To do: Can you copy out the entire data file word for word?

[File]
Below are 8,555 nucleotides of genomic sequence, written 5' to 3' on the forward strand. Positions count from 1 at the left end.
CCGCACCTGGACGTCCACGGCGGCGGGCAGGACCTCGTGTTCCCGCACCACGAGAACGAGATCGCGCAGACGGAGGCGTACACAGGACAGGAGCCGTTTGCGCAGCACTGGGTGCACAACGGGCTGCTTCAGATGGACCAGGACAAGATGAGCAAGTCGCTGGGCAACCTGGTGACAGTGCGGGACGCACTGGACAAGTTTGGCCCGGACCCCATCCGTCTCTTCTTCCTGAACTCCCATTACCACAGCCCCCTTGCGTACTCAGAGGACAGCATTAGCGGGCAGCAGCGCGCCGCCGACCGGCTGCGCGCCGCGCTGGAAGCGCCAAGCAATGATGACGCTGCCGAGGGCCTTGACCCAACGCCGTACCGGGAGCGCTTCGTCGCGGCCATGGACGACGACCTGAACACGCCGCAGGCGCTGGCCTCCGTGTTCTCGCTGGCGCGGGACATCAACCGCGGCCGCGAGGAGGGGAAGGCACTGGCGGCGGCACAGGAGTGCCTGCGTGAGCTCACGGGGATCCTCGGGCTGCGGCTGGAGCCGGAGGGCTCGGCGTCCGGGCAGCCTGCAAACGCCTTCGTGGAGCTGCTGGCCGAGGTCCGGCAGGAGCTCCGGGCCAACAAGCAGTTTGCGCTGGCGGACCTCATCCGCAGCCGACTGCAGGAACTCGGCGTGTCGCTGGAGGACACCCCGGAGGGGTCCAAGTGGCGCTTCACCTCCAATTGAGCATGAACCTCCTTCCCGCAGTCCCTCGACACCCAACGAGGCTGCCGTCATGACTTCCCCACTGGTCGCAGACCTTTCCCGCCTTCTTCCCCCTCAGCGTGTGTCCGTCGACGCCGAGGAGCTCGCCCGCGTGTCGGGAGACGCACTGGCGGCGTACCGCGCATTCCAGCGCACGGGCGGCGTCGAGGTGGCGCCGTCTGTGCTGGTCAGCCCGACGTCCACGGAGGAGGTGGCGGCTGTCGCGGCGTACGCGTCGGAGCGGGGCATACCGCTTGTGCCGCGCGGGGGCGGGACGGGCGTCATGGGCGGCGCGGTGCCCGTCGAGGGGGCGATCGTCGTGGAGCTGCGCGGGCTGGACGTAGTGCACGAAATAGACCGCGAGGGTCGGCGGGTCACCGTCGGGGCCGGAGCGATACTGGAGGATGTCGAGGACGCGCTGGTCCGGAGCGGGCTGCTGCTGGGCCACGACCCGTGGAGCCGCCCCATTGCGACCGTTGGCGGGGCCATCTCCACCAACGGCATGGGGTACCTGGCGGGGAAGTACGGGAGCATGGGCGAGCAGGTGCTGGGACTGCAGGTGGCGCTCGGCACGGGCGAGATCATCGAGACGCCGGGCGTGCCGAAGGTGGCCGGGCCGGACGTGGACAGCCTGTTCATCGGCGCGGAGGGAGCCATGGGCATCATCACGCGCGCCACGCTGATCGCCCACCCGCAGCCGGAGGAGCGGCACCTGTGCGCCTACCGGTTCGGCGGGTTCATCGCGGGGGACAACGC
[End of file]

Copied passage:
Below are 8,555 nucleotides of genomic sequence, written 5' to 3' on the forward strand. Positions count from 1 at the left end.
CCGCACCTGGACGTCCACGGCGGCGGGCAGGACCTCGTGTTCCCGCACCACGAGAACGAGATCGCGCAGACGGAGGCGTACACAGGACAGGAGCCGTTTGCGCAGCACTGGGTGCACAACGGGCTGCTTCAGATGGACCAGGACAAGATGAGCAAGTCGCTGGGCAACCTGGTGACAGTGCGGGACGCACTGGACAAGTTTGGCCCGGACCCCATCCGTCTCTTCTTCCTGAACTCCCATTACCACAGCCCCCTTGCGTACTCAGAGGACAGCATTAGCGGGCAGCAGCGCGCCGCCGACCGGCTGCGCGCCGCGCTGGAAGCGCCAAGCAATGATGACGCTGCCGAGGGCCTTGACCCAACGCCGTACCGGGAGCGCTTCGTCGCGGCCATGGACGACGACCTGAACACGCCGCAGGCGCTGGCCTCCGTGTTCTCGCTGGCGCGGGACATCAACCGCGGCCGCGAGGAGGGGAAGGCACTGGCGGCGGCACAGGAGTGCCTGCGTGAGCTCACGGGGATCCTCGGGCTGCGGCTGGAGCCGGAGGGCTCGGCGTCCGGGCAGCCTGCAAACGCCTTCGTGGAGCTGCTGGCCGAGGTCCGGCAGGAGCTCCGGGCCAACAAGCAGTTTGCGCTGGCGGACCTCATCCGCAGCCGACTGCAGGAACTCGGCGTGTCGCTGGAGGACACCCCGGAGGGGTCCAAGTGGCGCTTCACCTCCAATTGAGCATGAACCTCCTTCCCGCAGTCCCTCGACACCCAACGAGGCTGCCGTCATGACTTCCCCACTGGTCGCAGACCTTTCCCGCCTTCTTCCCCCTCAGCGTGTGTCCGTCGACGCCGAGGAGCTCGCCCGCGTGTCGGGAGACGCACTGGCGGCGTACCGCGCATTCCAGCGCACGGGCGGCGTCGAGGTGGCGCCGTCTGTGCTGGTCAGCCCGACGTCCACGGAGGAGGTGGCGGCTGTCGCGGCGTACGCGTCGGAGCGGGGCATACCGCTTGTGCCGCGCGGGGGCGGGACGGGCGTCATGGGCGGCGCGGTGCCCGTCGAGGGGGCGATCGTCGTGGAGCTGCGCGGGCTGGACGTAGTGCACGAAATAGACCGCGAGGGTCGGCGGGTCACCGTCGGGGCCGGAGCGATACTGGAGGATGTCGAGGACGCGCTGGTCCGGAGCGGGCTGCTGCTGGGCCACGACCCGTGGAGCCGCCCCATTGCGACCGTTGGCGGGGCCATCTCCACCAACGGCATGGGGTACCTGGCGGGGAAGTACGGGAGCATGGGCGAGCAGGTGCTGGGACTGCAGGTGGCGCTCGGCACGGGCGAGATCATCGAGACGCCGGGCGTGCCGAAGGTGGCCGGGCCGGACGTGGACAGCCTGTTCATCGGCGCGGAGGGAGCCATGGGCATCATCACGCGCGCCACGCTGATCGCCCACCCGCAGCCGGAGGAGCGGCACCTGTGCGCCTACCGGTTCGGCGGGTTCATCGCGGGGGACAACGC